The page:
What makes a true leader in insurance?

President & COO reveals key to unlocking a new generation

What makes a true leader in insurance?

Insurance News

By Gia Snape

Leaders and professionals from Canada’s insurance industry are gathering in Toronto today for the annual Women in Insurance Canada summit.

The in-person event, which features influential speakers, aims to celebrate the achievements of women in insurance and help develop the next generation of leaders.

One of the key themes of this year’s summit, “Connecting as a community—strategies to empower women in insurance,” is authentic leadership. As insurance businesses navigate the increasingly complex modern world, the need for female leaders who can lead with authenticity has never been more important.

“Authentic leaders are genuine, aware of their strengths and emotions, and show who they are by leading by example,” said Lisa Giannone (pictured), president and chief operating officer of BFL CANADA. Giannone is among a roster of top insurance leaders speaking at the summit.

“It’s important to say things as they are, respectfully. For me, it’s about leading by example, sharing a vision, empowering people, and checking in with the team to ensure they have the right support to execute the vision.”

Authenticity and the importance of ‘leading by example’

Authentic leadership, characterized by genuine relationships, transparent communication, and a strong alignment between personal and organizational values, fosters trust and loyalty among employees and stakeholders.

Speaking with Insurance Business ahead of the Women in Insurance Canada summit, Giannone reflected on her career and the profound impact authentic leadership has had on her growth.

Giannone joined BFL Canada in 2009 and has deep experience designing insurance and risk management programs for several large multinational Canadian firms. She has also developed expertise in risk transfer for the mining, manufacturing, construction, forestry, and transportation sectors. 

“I started in the industry almost 30 years ago, and I quickly learned that bringing value to clients accelerates growth and builds a sustainable business,” Giannone said.

“Our business is all about people, and focusing on them while driving results has advanced my career and led me to where I am today.”

Giannone said her leadership style is characterized by a clear vision and a strong focus on long-term goals. She believes in communicating this vision effectively and nurturing team members.

“Leading by example is crucial,” she stressed. “If you do what you expect your team to do, it’s much easier to achieve results. I focus on nurturing the company and its people for hard work and, obviously, on achieving results. But most importantly, it’s about leading by example.”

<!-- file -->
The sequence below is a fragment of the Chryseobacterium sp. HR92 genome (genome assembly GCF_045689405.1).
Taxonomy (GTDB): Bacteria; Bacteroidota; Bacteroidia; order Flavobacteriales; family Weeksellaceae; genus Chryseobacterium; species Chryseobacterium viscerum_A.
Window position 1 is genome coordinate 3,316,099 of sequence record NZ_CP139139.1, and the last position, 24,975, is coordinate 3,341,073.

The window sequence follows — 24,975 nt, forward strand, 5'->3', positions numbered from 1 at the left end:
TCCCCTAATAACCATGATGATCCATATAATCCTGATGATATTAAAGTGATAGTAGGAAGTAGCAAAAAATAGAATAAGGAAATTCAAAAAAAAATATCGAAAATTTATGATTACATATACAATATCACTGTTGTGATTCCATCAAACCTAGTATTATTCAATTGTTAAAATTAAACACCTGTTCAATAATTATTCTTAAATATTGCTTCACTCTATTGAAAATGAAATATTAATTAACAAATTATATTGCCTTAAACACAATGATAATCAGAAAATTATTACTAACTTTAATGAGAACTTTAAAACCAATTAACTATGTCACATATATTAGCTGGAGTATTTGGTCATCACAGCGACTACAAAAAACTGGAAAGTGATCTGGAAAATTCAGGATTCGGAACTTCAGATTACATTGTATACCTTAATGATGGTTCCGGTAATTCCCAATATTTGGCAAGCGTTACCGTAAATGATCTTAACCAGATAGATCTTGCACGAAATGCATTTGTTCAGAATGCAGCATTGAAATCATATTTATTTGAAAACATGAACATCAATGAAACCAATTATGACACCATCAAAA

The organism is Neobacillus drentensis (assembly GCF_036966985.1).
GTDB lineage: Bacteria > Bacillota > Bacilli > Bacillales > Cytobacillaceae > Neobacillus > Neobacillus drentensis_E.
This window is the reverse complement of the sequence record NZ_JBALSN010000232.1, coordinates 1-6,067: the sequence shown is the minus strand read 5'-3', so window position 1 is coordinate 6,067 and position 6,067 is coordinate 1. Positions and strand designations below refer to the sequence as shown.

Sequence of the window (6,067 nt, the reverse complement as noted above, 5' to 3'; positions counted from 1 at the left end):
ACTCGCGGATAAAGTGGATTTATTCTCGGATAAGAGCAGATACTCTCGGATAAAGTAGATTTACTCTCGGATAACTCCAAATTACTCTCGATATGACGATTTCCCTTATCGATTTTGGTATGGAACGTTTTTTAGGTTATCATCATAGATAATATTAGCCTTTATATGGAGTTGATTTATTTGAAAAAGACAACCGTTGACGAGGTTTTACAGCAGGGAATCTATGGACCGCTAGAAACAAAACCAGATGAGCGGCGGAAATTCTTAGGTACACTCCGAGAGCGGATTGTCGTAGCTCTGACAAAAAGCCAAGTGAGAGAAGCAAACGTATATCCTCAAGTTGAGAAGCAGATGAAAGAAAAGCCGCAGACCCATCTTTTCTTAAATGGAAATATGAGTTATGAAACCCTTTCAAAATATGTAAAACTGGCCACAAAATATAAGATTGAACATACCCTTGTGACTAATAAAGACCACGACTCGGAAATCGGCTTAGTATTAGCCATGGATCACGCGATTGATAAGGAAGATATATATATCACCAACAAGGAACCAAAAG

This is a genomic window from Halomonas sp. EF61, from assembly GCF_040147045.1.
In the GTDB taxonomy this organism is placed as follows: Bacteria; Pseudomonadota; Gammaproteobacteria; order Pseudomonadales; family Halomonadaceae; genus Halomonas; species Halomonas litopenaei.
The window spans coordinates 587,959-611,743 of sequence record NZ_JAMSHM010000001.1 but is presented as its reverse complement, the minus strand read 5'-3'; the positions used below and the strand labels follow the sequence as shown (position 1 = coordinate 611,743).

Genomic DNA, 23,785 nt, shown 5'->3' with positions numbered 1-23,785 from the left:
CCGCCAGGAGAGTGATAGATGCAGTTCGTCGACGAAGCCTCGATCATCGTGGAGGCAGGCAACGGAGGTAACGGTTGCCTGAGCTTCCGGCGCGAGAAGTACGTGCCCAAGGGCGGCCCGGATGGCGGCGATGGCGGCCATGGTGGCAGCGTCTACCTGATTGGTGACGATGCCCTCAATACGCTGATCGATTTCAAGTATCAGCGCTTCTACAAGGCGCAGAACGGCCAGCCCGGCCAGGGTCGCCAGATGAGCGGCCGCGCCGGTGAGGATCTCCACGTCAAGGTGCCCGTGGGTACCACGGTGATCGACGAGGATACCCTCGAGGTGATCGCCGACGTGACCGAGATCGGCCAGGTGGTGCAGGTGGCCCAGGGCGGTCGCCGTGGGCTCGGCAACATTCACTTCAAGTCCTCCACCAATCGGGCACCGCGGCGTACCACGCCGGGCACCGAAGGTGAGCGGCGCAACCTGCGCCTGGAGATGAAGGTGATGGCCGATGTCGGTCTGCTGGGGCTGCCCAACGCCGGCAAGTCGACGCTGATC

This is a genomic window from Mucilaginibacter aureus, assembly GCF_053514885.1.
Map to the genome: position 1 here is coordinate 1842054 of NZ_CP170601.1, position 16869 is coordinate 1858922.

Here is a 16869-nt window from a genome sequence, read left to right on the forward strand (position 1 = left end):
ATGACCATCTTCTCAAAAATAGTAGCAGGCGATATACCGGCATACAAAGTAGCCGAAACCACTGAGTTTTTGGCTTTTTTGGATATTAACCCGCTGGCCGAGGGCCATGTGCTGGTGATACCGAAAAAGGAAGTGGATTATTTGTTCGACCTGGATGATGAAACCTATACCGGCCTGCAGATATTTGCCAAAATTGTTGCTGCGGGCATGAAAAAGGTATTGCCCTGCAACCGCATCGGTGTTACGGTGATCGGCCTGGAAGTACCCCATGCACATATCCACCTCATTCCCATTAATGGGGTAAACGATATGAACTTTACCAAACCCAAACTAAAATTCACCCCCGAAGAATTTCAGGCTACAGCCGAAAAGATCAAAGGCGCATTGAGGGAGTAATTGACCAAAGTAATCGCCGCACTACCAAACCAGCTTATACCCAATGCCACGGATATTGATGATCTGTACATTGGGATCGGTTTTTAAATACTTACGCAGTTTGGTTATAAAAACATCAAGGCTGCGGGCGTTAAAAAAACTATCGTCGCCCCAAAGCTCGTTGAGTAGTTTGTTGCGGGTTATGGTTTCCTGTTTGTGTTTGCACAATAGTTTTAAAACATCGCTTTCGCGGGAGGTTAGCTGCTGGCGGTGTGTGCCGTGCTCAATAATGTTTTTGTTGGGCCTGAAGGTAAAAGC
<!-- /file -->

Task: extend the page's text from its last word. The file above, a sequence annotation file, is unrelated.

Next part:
What’s the key to developing authentic insurance leaders?

Part of cultivating authentic leadership is encouraging the next generation of insurance leaders to lead by their values. Giannone strongly advocates for mentorship, highlighting the value of both formal and informal approaches.

“I’ve been mentoring a group of women informally for some time, and they know I’m available for advice and questions. Expanding my network to include my mentees is important,” she shared.

The BFL Canada leader was also instrumental in the organization starting its own formalized mentorship program two years ago.

“I’ve been a mentor in these groups for the past year and a half,” Giannone continued. “I prefer the one-on-one approach because it focuses on helping the individual succeed. When I mentor, I use what I’ve learned from my own mentors and try to bring that to my mentees.

“I learn every day, as any professional should. Mentorship is a relationship that goes both ways—I learn from my mentees as well.”

Giannone also offered valuable advice to young professionals in the insurance industry.

“First, the ability to communicate ideas is crucial. Innovation is key, especially in our industry, where we must always think ahead and be proactive,” she said.

“Secondly, it takes time and patience. It’s also important to have a plan for three, five, or even 10 years. Lastly, find a mentor. A mentor is different from a coach. Be honest and transparent with your mentor about what you’re trying to accomplish. Ask questions and seek guidance.”

Are you attending the Women in Insurance Canada summit? What issues do you think insurance leaders should tackle today? Please share your comments below.

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